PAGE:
A Beginners Guide to Cheap, Healthy Homemade Baby Food Purees August 13, 2015 10:40
Starting solids is a big step for any baby! When I first started solids with my daughter I felt so lost. I had no idea what to feed her, in what quantity or how to prepare foods for her. I put together this list of things I wish I would have known as a guide for other new moms.
Things I wish I knew:
- You Don’t Need a Fancy Baby Food Maker - Making food your baby is really easy. In fact, with the right equipment, you can make nearly all of the food your baby will need for the week in a couple of hours.
You Can Buy all the Equipment You Need to Make Homemade Baby Food for $50 or less. Some of the equipment needed you might already own. The main items you’ll need are:
A standard saucepot. The steam basket will fit in almost any standard pot.
An immersion blender – This also doesn’t have to be fancy because the foods you’ll be feeding your LO will be steamed and super soft. Hamilton Beach makes an immersion blender for roughly $20 that includes a wand, whisk and chopping bowl.
Glass baby food jars – Baby companies will try to sell you specialized baby food jars but the truth is, you can buy a set of twelve, 4-ounce Ball Jar Jelly Jars for $10 and purchase plastic tops for $3.
A regular ice cube tray – The rule of thumb is that an ice cube is roughly 1 ounce of food. I recommend an ice cube tray with a lid to avoid leakage and freezer burn. For example, this model from OXO is $5. I’ve also used the Beaba 2-ounce silicone freezer mold and it worked really well. It’s a bit more pricey at $20.
1.) To get started, gather your fresh or frozen produce that you want to prepare for the week. I kept a growing list of fruits and vegetables on my refrigerator so I knew what my daughter had already eaten. The rule of thumb is to introduce a new food every 3-5 days (or as your pediatrician recommends). It’s also good to give babies a new food early in the day as an allergic reaction can take a few hours to show.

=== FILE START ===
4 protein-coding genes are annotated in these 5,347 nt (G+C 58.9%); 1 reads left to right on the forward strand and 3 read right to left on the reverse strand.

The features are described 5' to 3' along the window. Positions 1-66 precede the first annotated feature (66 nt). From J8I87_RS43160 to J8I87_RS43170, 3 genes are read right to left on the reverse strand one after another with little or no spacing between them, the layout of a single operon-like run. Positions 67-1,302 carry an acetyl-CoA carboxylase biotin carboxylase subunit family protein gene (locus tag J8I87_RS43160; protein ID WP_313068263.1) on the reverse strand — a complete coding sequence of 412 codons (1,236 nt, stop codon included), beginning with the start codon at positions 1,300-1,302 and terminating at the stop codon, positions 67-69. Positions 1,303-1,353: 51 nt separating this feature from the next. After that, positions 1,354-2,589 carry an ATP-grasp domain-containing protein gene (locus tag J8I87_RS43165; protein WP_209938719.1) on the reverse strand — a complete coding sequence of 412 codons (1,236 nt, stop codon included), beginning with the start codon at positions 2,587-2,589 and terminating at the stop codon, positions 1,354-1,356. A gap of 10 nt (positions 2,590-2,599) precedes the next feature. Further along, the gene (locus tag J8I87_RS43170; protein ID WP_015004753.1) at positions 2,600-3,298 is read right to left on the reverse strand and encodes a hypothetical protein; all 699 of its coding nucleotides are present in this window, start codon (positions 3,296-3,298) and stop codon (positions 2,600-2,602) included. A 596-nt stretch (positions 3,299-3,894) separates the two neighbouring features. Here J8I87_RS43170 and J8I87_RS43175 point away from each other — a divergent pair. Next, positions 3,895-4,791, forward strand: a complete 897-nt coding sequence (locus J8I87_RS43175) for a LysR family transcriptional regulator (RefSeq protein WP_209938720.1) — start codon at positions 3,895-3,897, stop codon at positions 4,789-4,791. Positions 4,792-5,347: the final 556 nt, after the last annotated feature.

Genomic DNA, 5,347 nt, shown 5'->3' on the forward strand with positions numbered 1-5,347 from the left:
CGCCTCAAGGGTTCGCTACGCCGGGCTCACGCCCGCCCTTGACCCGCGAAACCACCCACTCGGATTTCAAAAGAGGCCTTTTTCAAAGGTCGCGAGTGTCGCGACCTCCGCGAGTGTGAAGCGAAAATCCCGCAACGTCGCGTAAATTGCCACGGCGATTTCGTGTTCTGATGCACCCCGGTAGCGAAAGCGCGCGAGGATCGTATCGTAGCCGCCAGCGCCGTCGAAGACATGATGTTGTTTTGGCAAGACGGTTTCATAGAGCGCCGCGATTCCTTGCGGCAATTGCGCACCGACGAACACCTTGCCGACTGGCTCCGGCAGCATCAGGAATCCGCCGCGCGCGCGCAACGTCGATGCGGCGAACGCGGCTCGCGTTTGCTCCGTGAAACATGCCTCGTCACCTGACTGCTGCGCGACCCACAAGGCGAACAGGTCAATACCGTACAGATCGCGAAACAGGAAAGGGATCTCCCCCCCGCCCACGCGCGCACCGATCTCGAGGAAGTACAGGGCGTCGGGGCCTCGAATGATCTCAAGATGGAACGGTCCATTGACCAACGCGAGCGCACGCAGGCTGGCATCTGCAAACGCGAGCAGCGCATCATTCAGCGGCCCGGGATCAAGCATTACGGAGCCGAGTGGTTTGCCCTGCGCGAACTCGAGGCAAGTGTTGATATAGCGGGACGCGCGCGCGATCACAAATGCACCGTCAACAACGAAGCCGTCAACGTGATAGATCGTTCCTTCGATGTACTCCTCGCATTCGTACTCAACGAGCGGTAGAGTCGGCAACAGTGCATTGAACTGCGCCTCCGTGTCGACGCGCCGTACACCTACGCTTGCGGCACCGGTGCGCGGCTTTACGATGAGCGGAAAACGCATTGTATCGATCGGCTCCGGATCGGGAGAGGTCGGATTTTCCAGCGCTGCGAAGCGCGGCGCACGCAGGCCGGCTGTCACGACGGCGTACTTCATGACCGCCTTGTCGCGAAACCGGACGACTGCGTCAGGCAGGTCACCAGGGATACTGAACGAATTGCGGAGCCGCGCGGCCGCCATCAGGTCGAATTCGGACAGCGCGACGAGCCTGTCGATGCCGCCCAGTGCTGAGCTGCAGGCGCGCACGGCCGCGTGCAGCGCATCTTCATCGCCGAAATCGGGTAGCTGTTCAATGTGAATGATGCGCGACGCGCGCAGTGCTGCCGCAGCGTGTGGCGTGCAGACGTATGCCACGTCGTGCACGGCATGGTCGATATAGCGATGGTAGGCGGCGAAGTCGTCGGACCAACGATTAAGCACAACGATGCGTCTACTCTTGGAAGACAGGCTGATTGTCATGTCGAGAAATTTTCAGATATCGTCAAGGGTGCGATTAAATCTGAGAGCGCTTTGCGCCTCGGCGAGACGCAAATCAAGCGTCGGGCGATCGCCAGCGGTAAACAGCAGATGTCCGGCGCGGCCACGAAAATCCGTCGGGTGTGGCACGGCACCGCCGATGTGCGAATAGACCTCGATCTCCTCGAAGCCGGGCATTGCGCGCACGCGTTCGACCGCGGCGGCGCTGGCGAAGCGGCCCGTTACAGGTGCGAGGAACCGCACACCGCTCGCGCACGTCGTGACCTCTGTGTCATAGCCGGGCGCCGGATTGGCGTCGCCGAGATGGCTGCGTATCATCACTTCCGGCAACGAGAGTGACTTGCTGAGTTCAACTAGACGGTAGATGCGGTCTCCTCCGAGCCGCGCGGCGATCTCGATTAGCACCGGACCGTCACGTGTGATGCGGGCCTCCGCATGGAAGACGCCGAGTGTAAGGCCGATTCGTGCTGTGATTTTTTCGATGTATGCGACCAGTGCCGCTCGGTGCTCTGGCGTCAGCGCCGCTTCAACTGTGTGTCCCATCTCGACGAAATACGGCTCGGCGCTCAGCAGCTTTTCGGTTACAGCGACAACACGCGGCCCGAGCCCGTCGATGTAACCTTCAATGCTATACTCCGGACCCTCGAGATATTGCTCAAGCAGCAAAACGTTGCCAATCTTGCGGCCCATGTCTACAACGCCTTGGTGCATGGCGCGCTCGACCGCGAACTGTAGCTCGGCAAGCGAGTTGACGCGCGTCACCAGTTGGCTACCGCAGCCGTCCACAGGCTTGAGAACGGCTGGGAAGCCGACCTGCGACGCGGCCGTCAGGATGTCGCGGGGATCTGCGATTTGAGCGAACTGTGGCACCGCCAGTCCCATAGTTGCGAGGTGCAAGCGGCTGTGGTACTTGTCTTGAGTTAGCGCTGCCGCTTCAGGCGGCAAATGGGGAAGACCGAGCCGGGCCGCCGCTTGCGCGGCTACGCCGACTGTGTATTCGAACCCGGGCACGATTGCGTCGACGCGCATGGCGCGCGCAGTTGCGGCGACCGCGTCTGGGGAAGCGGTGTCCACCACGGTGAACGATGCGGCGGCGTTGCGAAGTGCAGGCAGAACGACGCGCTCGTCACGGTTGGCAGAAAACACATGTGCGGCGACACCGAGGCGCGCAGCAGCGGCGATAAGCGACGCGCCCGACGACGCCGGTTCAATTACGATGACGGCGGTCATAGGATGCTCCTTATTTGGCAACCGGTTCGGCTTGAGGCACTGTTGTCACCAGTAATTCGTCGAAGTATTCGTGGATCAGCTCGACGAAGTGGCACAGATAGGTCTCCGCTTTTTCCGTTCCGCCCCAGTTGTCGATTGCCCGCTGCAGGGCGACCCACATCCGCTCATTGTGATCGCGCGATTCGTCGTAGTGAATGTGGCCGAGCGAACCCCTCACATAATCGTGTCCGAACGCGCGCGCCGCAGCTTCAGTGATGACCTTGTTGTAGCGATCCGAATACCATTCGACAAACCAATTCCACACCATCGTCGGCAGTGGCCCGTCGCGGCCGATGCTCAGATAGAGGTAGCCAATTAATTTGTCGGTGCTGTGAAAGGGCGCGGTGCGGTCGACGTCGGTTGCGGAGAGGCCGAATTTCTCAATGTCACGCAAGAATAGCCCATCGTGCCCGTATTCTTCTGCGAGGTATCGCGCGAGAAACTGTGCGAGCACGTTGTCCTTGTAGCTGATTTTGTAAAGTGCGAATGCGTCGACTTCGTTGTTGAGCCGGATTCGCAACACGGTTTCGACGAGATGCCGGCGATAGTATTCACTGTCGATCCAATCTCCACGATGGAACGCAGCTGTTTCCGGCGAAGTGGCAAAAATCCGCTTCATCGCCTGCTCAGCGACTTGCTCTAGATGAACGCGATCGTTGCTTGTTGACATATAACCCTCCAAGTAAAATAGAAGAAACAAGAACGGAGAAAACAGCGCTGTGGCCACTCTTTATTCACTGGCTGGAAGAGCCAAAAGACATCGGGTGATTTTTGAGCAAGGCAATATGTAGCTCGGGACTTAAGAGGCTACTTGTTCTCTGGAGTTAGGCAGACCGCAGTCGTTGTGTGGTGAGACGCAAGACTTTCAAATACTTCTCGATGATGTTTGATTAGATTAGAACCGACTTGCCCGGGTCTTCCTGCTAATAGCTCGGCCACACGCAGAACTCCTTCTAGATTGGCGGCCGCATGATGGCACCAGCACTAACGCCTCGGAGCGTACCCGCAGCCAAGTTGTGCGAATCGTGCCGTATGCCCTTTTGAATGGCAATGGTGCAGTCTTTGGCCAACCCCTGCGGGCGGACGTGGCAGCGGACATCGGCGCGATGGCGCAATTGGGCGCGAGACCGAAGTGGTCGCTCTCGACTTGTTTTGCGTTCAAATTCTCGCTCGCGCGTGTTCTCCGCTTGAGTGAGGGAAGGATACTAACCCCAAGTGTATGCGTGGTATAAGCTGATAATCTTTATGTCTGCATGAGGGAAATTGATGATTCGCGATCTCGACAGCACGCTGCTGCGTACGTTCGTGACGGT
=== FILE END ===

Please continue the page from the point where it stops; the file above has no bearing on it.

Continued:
2.) Using your steam basket and saucepot, add 1.5-2 inches of water to the bottom of the saucepot. Make sure the water doesn’t come up over the steamer. Put the steam basket in BEFORE it gets hot to avoid burning yourself. Add the food to be steamed in the steam basket, cover and set a timer. Setting a timer is very important as I’ve ruined a pot by letting things steam for too long and running out of water. A guide for steaming times can be found be found here.
4.) Once cool, place your fruits or vegetables in a mixing bowl. Use your immersion blender to blend to the right consistency. For younger babies, make the puree finer and more soup-like. For older babies, you can gradually increase the consistency of fruits and vegetables to be a bit thicker.
5.) Once your baby has reacted well to certain foods, you can mix them together. For example, if your baby likes apple and green beans, why not mix them together? Add some cinnamon or whatever spices your baby likes (again, introducing them moderately ensuring your baby is reacting well to them).
6.) Pour the food into an ice cube tray or silicone storage tray and freeze for at least 2 hours. Once everything is frozen, move each item into labeled ziplock freezer storage bags.
7.) When you’re baby is ready to eat, take the ice cubes out of the bags (in whatever combination you want) and add to the glass jars. This is great for when you’re on the go as the ice cubes will keep the food cold for considerable amounts of time.
8.) Use an insulated lunch bag like the Mitz Accessories Construction Trucks or Sweetheart Bag for easy on-the-go food carrying. Bags like this are FANTASTIC as they lay flat when empty and can be easily stored in a baby bag.
A sauce pot (most kitchens already have this)